Scientific thinking was inculcated in clinical ophthalmology with the introduction of Prospective Randomised Controlled Clinical Trials in the 1970s, and the inclusion of medical statistics imposed a semblance of science in academic communications. Randomisation was considered more ethical than giving a new or standard therapy as if one knew which was better, when either could have been more harmful than beneficial.These trials were successful, not because of scientific bodies alone but also because participating clinicians and patients were convinced of their need. Several editorials and articles have periodically outlined the different aspects of clinical trials and provide valuable information to clinicians.,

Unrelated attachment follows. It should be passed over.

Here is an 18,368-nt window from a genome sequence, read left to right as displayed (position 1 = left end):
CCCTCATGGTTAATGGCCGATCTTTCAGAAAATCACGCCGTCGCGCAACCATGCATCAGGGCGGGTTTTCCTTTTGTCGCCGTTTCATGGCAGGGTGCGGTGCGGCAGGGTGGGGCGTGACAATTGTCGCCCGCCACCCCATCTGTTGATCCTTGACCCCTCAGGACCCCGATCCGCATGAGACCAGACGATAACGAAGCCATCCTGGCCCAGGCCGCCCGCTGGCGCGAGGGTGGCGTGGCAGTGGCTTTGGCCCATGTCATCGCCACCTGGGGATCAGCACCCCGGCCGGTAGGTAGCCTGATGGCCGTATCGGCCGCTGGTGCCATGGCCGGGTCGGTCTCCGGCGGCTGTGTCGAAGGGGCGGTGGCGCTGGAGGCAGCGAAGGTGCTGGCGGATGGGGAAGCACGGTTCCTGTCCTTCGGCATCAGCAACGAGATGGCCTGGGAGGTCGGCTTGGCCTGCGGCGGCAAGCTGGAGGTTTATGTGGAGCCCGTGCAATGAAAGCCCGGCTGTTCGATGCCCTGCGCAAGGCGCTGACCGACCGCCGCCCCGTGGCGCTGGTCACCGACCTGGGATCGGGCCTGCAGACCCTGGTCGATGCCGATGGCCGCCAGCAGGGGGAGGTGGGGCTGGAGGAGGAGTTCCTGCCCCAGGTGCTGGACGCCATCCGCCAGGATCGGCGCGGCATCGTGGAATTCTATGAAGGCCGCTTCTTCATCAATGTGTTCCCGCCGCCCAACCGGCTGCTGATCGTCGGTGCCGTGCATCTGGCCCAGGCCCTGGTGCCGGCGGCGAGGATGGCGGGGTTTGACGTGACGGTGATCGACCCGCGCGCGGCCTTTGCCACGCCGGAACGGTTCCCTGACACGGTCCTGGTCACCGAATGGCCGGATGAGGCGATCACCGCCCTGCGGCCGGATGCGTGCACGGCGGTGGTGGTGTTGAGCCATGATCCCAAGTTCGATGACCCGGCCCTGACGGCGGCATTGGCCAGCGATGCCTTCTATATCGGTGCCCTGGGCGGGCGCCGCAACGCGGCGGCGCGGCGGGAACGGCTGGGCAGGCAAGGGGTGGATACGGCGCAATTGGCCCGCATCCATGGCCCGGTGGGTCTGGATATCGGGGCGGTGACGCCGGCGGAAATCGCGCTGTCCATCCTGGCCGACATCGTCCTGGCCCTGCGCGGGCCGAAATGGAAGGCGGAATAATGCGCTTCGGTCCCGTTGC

Results from the many Multicentric Clinical Trials and the work of some individual investigators have augmented, clarified or negated popular and sometimes dogmatic views held by clinicians on the natural course, indications, technique and outcome of treatment in several ocular conditions. Natural course data on lattice degeneration and retinal breaks showed that prophylactic treatment for retinal detachment was routinely over-done. The Diabetic Retinopathy Study showed that panretinal photocoagulation prevented severe visual loss in patients with proliferative diabetic retinopathy and high-risk characteristics., Until then, though most clinicians rightly believed in the efficacy of this treatment, there was no agreement on the indications or technique of treatment, and very little on long-term visual results. The Early Treatment Diabetic Retinopathy Studies (ETDRS) established the visual benefits of laser treatment in patients with clinically significant macular oedema. Scatter laser treatment in nonproliferative diabetic retinopathy (NPDR) had no demonstrable effect on macular edema or subsequent neovascularisation, and aspirin did not prevent progression of early retinopathy or increase the tendency to vitreous haemorrhage. Though laser treatment for diabetic macular edema was practised prior to the ETDRS, there was no agreement on definitions, treatment techniques or visual results. Earlier claims on the benefits of scatter laser treatment in NPDR were negated; the use of aspirin in NPDR and its withdrawal in the presence of proliferation or vitreous haemorrhage were clarified.